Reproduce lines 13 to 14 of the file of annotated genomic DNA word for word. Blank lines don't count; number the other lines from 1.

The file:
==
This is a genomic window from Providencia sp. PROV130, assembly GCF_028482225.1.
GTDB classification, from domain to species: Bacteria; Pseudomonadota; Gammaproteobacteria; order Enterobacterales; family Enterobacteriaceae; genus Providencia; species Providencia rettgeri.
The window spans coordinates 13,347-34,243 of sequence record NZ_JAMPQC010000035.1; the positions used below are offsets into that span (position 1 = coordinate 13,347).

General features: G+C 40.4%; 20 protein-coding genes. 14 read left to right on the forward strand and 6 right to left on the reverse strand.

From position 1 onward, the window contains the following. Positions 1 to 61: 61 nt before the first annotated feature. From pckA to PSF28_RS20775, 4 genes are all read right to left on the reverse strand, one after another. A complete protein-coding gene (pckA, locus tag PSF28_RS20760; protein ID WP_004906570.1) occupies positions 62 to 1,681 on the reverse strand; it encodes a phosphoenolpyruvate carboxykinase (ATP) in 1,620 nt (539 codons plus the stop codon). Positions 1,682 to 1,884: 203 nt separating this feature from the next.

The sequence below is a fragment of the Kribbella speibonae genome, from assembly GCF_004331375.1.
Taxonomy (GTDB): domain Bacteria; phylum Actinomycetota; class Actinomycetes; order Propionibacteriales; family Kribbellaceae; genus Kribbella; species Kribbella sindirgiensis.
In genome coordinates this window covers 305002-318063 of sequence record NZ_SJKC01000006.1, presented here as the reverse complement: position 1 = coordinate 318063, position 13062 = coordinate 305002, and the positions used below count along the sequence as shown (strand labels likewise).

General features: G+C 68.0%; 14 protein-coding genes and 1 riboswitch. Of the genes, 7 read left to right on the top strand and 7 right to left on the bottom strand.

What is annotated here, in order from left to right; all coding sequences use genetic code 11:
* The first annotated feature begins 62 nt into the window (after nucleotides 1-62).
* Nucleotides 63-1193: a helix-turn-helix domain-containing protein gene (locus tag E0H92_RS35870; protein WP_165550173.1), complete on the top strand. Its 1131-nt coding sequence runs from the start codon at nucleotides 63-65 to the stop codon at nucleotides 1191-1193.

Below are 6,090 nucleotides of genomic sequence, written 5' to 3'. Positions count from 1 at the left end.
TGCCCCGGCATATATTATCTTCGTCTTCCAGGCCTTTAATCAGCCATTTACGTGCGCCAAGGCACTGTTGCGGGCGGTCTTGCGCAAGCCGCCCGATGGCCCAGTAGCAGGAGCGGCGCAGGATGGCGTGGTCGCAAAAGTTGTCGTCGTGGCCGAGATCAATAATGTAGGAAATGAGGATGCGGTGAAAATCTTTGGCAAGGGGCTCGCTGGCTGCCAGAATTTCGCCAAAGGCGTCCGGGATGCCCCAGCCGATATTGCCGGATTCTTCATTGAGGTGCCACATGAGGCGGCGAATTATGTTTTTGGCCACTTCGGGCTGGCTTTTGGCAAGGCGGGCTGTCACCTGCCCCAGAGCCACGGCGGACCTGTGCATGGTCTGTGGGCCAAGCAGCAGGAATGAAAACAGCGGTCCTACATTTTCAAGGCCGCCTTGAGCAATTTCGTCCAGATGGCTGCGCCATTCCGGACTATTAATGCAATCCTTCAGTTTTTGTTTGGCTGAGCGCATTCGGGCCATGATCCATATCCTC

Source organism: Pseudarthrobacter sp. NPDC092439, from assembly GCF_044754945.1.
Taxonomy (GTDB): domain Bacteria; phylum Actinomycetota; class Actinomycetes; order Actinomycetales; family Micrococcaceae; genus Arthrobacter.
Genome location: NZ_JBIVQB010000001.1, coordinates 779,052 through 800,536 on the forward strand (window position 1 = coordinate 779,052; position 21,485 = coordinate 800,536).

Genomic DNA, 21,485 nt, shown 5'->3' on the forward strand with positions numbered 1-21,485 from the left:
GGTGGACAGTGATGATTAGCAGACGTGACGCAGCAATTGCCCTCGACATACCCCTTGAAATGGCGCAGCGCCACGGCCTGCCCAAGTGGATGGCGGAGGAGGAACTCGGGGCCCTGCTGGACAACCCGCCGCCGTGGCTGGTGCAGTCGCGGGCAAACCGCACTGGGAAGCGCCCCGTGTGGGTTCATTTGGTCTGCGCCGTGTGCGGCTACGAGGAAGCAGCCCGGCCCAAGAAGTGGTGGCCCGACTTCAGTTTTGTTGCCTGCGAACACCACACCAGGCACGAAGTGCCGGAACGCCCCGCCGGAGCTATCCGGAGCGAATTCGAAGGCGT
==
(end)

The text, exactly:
Below are 6,090 nucleotides of genomic sequence, written 5' to 3'. Positions count from 1 at the left end.
TGCCCCGGCATATATTATCTTCGTCTTCCAGGCCTTTAATCAGCCATTTACGTGCGCCAAGGCACTGTTGCGGGCGGTCTTGCGCAAGCCGCCCGATGGCCCAGTAGCAGGAGCGGCGCAGGATGGCGTGGTCGCAAAAGTTGTCGTCGTGGCCGAGATCAATAATGTAGGAAATGAGGATGCGGTGAAAATCTTTGGCAAGGGGCTCGCTGGCTGCCAGAATTTCGCCAAAGGCGTCCGGGATGCCCCAGCCGATATTGCCGGATTCTTCATTGAGGTGCCACATGAGGCGGCGAATTATGTTTTTGGCCACTTCGGGCTGGCTTTTGGCAAGGCGGGCTGTCACCTGCCCCAGAGCCACGGCGGACCTGTGCATGGTCTGTGGGCCAAGCAGCAGGAATGAAAACAGCGGTCCTACATTTTCAAGGCCGCCTTGAGCAATTTCGTCCAGATGGCTGCGCCATTCCGGACTATTAATGCAATCCTTCAGTTTTTGTTTGGCTGAGCGCATTCGGGCCATGATCCATATCCTC